One of the great joys of being a social outcast in my childhood (and sometimes in later life too!) was discovering the healing properties nature provides those who take the time and input the energy and the suffering often required to get to know her.
I guess I must have traipsed (i love that word: traipsed) thousands of accumulated kilometres through the riverhills near the family farm. The official reason was that I was hunting fur. Coyote skins brought decent money at the time and provided a small income while also giving me the excuse to explore the hills and the folds of Lake Diefenbaker's captivating shoreline.
A huge side benefit was witnessing the doings of the local wildlife. Some surprising things came to light as I rambled amongst all those hills!
One frigid day I came upon a small pond of open water, which was surprising by itself! The temperature that day was perhaps around zero Fahrenheit. Obviously I had stumbled on some sort of warm natural spring. I may have decided to take a drink, but for whatever reason I got down close enough to notice quite a few bright red buffalo berries in about an inch of water lined up near the shore. It took me a minute to understand what was going on: Little birds of some feather were picking the frozen berries from the thorny bushes and dropping them in the relatively warm water to thaw them, apparently making them easier to ingest! How's that for smart, considering they were all "bird-brains" ??
Another time, I was stalking the plentiful mule deer with my bow in archery season. And I found a really nice buck bedded down facing away and made a careful stalk, getting within 10 yards. As I rose to make the shot, really believing I had him i noticed the sudden rush of another similar buck as he rose from his bed, whirled and bounded over the edge and away. And without even a backward glance, my buck lowered his head and bolted as well, leaving me standing there like an idiot (I do that a lot) wondering how I had just been duped. Turns out they were bedded facing each other, a great arrangement! How many people would come up with that scheme to protect themselves? Lots would not and you know that you know that!!!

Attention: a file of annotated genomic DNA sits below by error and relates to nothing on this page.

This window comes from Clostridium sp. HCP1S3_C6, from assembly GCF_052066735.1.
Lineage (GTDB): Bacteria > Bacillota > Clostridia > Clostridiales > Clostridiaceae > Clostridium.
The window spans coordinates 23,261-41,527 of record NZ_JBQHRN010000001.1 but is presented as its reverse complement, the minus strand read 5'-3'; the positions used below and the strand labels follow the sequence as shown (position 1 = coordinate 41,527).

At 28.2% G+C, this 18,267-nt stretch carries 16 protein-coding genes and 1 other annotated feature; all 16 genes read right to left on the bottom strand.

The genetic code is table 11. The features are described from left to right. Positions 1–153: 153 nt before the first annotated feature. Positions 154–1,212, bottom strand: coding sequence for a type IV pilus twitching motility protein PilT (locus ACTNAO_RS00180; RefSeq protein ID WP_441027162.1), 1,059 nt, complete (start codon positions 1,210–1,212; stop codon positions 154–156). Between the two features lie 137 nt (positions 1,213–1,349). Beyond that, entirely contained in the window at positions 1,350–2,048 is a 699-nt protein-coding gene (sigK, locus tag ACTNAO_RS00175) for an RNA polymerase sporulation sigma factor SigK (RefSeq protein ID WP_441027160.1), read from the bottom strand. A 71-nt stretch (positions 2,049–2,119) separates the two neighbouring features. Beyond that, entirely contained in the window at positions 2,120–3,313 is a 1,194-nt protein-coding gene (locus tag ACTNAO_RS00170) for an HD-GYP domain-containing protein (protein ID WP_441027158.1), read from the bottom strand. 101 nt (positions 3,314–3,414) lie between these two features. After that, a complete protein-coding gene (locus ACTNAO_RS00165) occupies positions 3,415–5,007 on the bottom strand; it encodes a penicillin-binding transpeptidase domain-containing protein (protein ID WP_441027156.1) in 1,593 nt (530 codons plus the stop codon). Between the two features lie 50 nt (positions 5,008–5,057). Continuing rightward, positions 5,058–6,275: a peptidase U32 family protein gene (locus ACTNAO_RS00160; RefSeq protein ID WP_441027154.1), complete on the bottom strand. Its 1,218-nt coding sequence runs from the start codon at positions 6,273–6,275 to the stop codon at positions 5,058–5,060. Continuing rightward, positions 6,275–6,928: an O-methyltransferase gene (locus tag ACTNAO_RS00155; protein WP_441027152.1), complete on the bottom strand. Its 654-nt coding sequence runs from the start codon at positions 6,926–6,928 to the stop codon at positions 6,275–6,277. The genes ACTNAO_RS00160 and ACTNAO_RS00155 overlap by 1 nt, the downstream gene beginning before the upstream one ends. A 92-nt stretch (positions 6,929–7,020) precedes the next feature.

Do wild animals have emotions? Do they feel love? Joy? Happiness? Sorrow? Of course they do! Do they play? Definitely, as a flock of young ducks demonstrated for me on a moose hunt in the Yukon many years ago. I crept up on a pond I had found by following up a stream and came upon another of nature's treats: somewhere between 10 and 20 ducklings were at play, totally unaware i was anywhere nearby and was that a sight! They'd gather at one end of the pond and race across the surface to the far end making a great wet clattering, where they'd dive just before impacting the shore, turn around again, the whole lot and race back again! They did this over and over as I watched fascinated, until creeping slowly away unnoticed. It was obvious to me, they were having a ball.
Another time I saw a sight that deeply impacted me. I was powering upriver when a small flock of young Canada geese appeared, dogfighting downriver at high speed, when suddenly a mature goose, the mama most likely, sped in between the boat and her brood honking furiously! Of course, her message was clear enough: "Shoot me! Shoot me! Don't harm my babies!!!"
And of course, I did neither..
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